The If This Then That app might be the closest you'll ever come to a personal assistant. Got any apps on your phone? Automate their functions by using If This Then That statements, or as IFTTT calls them, “recipes.” For example: get an early morning text when the forecast calls for rain, use it to get coffee going without getting out of bed (using a programmable outlet) or tell the family you're on your way home (with an email triggered by your location app once you've left work).
4. Go KonMari on your clutter
While organizing trendsetter Marie Kondo’s method of minimal living has been criticized for being a bit too twee, an organized, uncluttered home can be key to increased efficiency. "In most cases, things that function well are inherently neat and clean," says Clare Kumar, a professional organizer based in Toronto. It's not hard to see why. Simply owning less makes it easier for you to find what you need and streamlines your decision making (no need to choose between your 6 pairs of jeans, for example), saving you time that can be better spent elsewhere.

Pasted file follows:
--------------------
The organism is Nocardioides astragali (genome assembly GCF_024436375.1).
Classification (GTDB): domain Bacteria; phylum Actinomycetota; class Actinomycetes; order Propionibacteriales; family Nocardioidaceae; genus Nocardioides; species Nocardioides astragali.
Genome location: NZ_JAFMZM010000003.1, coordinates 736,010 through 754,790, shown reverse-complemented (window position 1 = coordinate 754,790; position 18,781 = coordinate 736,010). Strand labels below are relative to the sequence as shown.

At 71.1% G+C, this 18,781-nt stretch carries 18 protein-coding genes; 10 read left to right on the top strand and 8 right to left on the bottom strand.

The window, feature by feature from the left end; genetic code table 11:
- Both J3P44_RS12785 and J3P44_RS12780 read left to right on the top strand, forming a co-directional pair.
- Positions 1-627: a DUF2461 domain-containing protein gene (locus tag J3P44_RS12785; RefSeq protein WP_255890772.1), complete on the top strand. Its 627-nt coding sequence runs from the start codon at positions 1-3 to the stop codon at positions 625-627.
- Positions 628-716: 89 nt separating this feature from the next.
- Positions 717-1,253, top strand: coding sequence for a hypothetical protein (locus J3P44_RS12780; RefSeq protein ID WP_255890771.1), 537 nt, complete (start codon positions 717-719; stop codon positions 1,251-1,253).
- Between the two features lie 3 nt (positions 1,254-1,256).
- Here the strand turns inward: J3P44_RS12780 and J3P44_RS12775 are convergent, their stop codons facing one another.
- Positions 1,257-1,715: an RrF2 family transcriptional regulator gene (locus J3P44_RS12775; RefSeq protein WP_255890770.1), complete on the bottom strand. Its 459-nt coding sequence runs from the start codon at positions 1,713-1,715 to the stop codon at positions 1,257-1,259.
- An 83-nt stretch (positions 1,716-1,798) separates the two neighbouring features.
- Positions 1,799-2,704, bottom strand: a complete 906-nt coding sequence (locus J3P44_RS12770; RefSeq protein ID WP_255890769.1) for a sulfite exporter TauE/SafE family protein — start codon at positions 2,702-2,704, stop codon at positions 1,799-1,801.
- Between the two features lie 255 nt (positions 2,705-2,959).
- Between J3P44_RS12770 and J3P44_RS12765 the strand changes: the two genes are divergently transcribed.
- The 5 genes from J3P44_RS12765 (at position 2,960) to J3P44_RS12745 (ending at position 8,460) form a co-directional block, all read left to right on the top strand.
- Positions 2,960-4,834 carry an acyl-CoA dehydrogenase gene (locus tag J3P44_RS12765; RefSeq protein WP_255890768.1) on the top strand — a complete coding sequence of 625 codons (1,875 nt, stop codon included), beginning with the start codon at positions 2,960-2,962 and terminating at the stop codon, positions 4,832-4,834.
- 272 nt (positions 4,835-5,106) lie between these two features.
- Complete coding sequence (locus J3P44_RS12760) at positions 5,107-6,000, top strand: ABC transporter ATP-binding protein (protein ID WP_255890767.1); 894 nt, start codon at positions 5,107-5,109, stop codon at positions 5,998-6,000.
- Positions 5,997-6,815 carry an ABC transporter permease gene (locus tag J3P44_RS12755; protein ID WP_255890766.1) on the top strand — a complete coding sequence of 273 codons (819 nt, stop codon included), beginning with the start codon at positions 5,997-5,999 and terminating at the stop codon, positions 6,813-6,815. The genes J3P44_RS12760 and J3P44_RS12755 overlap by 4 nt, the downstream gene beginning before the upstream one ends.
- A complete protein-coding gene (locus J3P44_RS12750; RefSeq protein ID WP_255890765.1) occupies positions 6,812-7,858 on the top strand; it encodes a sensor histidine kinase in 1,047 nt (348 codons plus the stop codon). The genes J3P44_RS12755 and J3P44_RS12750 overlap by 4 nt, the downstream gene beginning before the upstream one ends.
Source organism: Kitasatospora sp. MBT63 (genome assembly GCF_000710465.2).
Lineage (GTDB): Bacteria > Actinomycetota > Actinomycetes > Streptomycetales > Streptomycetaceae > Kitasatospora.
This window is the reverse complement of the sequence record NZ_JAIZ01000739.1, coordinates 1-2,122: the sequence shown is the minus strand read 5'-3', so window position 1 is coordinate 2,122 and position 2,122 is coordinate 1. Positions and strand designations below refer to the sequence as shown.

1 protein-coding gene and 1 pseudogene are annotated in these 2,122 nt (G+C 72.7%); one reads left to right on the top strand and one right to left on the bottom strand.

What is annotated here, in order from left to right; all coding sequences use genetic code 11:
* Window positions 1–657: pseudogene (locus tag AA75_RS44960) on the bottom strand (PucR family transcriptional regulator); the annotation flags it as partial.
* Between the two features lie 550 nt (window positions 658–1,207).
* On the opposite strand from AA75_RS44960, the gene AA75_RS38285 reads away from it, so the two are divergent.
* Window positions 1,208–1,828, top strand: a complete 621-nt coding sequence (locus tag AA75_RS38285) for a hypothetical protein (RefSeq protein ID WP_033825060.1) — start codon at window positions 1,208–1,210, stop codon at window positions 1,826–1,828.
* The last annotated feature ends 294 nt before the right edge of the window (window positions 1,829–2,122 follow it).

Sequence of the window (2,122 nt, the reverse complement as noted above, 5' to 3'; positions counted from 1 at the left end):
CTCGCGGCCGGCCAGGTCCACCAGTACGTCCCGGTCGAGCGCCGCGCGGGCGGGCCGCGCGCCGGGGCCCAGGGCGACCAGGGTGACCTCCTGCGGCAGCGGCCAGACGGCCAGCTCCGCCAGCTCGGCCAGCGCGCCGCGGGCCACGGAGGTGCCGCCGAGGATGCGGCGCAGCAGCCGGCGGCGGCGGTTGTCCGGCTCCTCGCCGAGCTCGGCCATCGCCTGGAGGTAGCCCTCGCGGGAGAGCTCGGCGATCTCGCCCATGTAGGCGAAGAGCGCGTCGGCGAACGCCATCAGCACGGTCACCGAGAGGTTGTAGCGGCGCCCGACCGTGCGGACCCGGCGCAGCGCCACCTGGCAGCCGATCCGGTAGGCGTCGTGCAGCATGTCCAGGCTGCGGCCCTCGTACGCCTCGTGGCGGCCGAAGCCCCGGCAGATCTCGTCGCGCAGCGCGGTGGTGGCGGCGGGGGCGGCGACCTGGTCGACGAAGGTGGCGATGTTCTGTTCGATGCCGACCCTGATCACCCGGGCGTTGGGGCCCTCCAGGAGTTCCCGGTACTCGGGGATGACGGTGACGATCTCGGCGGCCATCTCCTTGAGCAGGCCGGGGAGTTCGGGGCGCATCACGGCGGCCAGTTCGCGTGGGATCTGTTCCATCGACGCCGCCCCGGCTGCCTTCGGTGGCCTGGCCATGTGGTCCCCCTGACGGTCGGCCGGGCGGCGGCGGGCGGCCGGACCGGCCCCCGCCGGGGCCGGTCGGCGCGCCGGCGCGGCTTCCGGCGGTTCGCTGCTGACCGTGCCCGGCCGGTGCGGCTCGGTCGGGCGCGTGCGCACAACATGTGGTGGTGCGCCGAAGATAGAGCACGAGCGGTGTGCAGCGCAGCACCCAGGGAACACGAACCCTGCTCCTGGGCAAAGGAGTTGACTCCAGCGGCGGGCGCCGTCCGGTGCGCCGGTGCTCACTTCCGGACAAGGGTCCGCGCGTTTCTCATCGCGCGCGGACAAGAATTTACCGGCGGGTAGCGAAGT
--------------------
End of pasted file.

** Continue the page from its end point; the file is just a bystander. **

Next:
5. Let it go
There'll be days you can't get to everything. Your work presentation sits unfinished, the house is a mess and dinner was takeout (again!). Instead of stressing out, try to cut yourself some slack. "Our bodies burn out when stuck in fast-forward," says Carl Honoré, an expert on the topic of slow living. Sometimes the best way to be productive is to take some time out to recharge. So curl up with a good book, take a long bath, or enjoy a glass of wine...guilt free! After all, there's always tomorrow.